Fr. Rutler’s parish in Manhattan

What’s going on, special attn. to final sentence:

HOLY WEEK

Due to the current pandemic, the Archdiocese has directed that there be no public Liturgies. The Masses of Holy Week will be offered in abbreviated form by Father Rutler.

On Palm Sunday, April 5, there will be no distribution of palms, but they will be blessed for possible future use. While Masses of the Triduum cannot be transferred, the Chrism Mass, normally celebrated in the Cathedral, will be translated to later in the year.

The last sentence/notation:

In these days, we pray especially for the soldiers, staff and patients in the emergency field hospital at the Javits Center, which is in our parish, and which Father Rutler is serving as chaplain.

Let us pray for him and his people.

Pseudo-literary salute to liturgy for the sake of God continued . . .

The liturgy under discussion is spelled out, encapsulated, here, in passages from “The Priority of Religion and Adoration over Communion,” by Peter Kwasniewski:

Whenever the Mass is celebrated more like a meal, versus populum [facing the people], without silence, without serious elevations and double genuflections, with a memorial acclamation breaking in on our acts of adoring faith, and an overall informal ars celebrandi [mode of celebrating], such things undermine the aforementioned Tridentine [16th-century Council of Trent] dogmas and weaken the sensus fidelium [what people believe].

In such circumstances, it is not surprising that holy communion becomes the high point of the service, indeed the only point; and if one does not receive, one is “left out.” Why go to Mass otherwise?

On the other hand:

But if the focus is the priestly offering of the holy sacrifice as an act of the virtue of religion – giving to God, in justice, the right worship that is His due, which every human being owes to Him perpetually, regardless of his state or condition – then anyone and everyone has a profound, compelling, inescapable reason to go to Mass.

In fact, Mass is the only way we can fulfill our debt to God of paying Him a worship with which He is perfectly pleased, and this even apart from whether or not we receive spiritual food in Holy Communion.

He says this, having quoted the Council of Trent on what the mass is about, much more than a ceremony in which we can receive Communion, as privileged and valuable as that is.

Bad, bad pseudo-literary salute to liturgy for the sake of God — with mucho benefits for men, women, and children but not pandering to their momentary interests . . .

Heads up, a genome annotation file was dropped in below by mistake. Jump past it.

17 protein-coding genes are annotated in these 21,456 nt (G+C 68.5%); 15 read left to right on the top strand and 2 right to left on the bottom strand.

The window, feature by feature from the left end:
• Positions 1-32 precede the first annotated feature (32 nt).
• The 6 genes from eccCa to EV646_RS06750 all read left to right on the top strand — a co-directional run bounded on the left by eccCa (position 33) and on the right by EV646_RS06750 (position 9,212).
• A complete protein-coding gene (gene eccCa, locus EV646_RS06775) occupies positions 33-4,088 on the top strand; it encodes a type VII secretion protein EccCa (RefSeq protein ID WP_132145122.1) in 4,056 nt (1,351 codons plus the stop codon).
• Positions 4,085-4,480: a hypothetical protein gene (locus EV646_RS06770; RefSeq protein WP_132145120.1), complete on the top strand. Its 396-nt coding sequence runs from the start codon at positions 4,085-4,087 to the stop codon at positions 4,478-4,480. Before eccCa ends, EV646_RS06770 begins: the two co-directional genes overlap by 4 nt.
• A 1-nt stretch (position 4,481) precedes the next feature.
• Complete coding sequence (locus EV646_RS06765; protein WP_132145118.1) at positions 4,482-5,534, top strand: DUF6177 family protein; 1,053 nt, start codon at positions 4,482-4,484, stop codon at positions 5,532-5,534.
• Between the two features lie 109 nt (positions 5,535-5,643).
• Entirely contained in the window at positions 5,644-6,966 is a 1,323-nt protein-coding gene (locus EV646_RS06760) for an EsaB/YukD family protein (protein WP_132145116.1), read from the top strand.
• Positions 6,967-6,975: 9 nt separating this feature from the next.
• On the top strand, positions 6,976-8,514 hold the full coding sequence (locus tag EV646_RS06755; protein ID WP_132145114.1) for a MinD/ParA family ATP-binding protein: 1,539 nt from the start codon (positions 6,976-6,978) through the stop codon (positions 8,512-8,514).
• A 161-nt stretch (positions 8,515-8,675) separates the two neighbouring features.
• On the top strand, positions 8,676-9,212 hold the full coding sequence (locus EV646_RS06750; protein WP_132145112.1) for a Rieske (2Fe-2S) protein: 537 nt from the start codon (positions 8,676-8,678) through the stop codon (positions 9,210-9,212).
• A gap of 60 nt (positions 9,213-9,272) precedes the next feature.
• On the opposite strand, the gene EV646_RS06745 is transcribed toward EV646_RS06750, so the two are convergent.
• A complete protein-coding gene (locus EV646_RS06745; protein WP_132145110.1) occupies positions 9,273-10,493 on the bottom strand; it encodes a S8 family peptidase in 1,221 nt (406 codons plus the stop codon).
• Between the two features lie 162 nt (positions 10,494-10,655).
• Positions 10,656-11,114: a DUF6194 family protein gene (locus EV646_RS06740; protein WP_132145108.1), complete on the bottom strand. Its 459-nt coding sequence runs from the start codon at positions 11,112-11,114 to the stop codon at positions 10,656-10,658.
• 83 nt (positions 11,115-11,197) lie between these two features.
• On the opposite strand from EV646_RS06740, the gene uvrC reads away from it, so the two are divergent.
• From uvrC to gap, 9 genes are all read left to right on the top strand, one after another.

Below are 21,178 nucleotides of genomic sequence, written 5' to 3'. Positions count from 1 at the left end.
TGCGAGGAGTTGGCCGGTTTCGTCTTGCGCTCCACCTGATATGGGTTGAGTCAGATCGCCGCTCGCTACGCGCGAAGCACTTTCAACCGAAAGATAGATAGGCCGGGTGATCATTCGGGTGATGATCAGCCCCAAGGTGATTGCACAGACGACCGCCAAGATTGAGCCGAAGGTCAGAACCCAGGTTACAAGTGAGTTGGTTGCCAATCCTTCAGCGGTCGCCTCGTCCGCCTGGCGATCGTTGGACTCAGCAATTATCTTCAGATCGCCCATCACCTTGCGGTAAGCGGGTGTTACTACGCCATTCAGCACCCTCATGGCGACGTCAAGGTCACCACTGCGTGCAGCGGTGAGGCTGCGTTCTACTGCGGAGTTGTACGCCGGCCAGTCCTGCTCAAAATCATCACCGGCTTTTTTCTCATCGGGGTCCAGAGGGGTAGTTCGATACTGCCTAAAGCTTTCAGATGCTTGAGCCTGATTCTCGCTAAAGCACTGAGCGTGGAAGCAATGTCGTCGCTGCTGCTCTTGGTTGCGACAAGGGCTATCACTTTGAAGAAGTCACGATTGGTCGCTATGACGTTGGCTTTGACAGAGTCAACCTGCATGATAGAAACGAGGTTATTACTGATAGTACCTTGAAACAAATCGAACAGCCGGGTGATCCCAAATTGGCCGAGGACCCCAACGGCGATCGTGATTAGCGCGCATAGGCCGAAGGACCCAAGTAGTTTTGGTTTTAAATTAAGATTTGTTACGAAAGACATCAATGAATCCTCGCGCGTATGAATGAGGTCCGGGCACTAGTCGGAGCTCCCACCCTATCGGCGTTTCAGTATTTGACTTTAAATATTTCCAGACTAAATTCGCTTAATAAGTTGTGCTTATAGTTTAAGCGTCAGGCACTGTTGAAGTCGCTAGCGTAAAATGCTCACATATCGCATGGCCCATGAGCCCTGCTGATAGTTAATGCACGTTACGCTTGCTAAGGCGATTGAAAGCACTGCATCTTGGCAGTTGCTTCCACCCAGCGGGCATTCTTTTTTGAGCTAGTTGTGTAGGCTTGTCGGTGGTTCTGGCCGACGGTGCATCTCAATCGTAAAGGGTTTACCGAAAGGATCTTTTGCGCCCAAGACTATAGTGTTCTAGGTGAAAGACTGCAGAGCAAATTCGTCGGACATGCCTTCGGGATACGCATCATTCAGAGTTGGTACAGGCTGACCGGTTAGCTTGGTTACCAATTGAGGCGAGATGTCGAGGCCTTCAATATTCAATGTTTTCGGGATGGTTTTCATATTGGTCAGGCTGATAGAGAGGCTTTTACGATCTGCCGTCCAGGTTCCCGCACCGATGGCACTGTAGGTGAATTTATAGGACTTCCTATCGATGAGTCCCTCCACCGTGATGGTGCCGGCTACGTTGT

Should we fit worship to the worshipers? (Bunch of worshipers coming, what do we have for them? Something special, please.)

Or worshipers to the worship? (Solid stuff here, take it or leave it, trust us, you will not regret it, even in this life.)

Consider the first. It’s the Protestant way and successful to a degree, here and there, now and then. And it’s better than flip-floppy nothing.

But for the really serious, you’ve gotta have more. You gotta have substance, not tailored to these and those, who in the grand scheme of things are here today, gone tomorrow. (Even the cleanest-living leave sooner or later.)

Give me men to match those mountains, said Sam Walter Foss, “Poet, Librarian and Friend to Man,” in 1894.

Give us worshipers to match this worship. Ask them, Are you up to the challenge? Can you stand the truth of the matter?

— to be continued . . . 

 

 

Communion in the hand(s) no safer than on the tongue? Attending mass without communion may be your best choice.

Noodling an issue . . .

Blithe Spirit

From UK’s Latin Mass Society’s spokesman, analyzing the situation with admirable sang froid:

  In [“extraordinary form,” Latin mass] celebrations, Holy Communion . . . may not be distributed in the hand, according to the universal liturgical law applicable to them.

Should the spread of COVID-19 necessitate suspension of distribution of Holy Communion on the tongue, this would mean suspension of distribution of Holy Communion to the Faithful in these celebrations.

You might call it a rock-and-hard-place situation. However:

The Communion of the Faithful is in no way necessary to the validity or [legitimacy] (in such circumstances) of the Mass.

Should prudence dictate the necessity for such a step, the Faithful should be encouraged to make a ‘Spiritual Communion’. One form of words for making such a Spiritual Communion is given below.

Standard solution, as if (in pre-Vatican 2 days) you ate or drank before (morning) mass and could not…

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WHEN A FRIEND CROSSES THE BAR . . . A Jesuit funeral sermon, February, 2000

Pat preached. He had two points to make, he said, “before I get to Peter.” Peter was the deceased, his friend of 49 ½ years, since the two of them entered the Jesuits. Pat’s two points were that he stood on “holy ground” there in the retirement center for Jesuits of eight upper Midwestern states and that their suffering (as sick, invalided, dying) was “salvific.”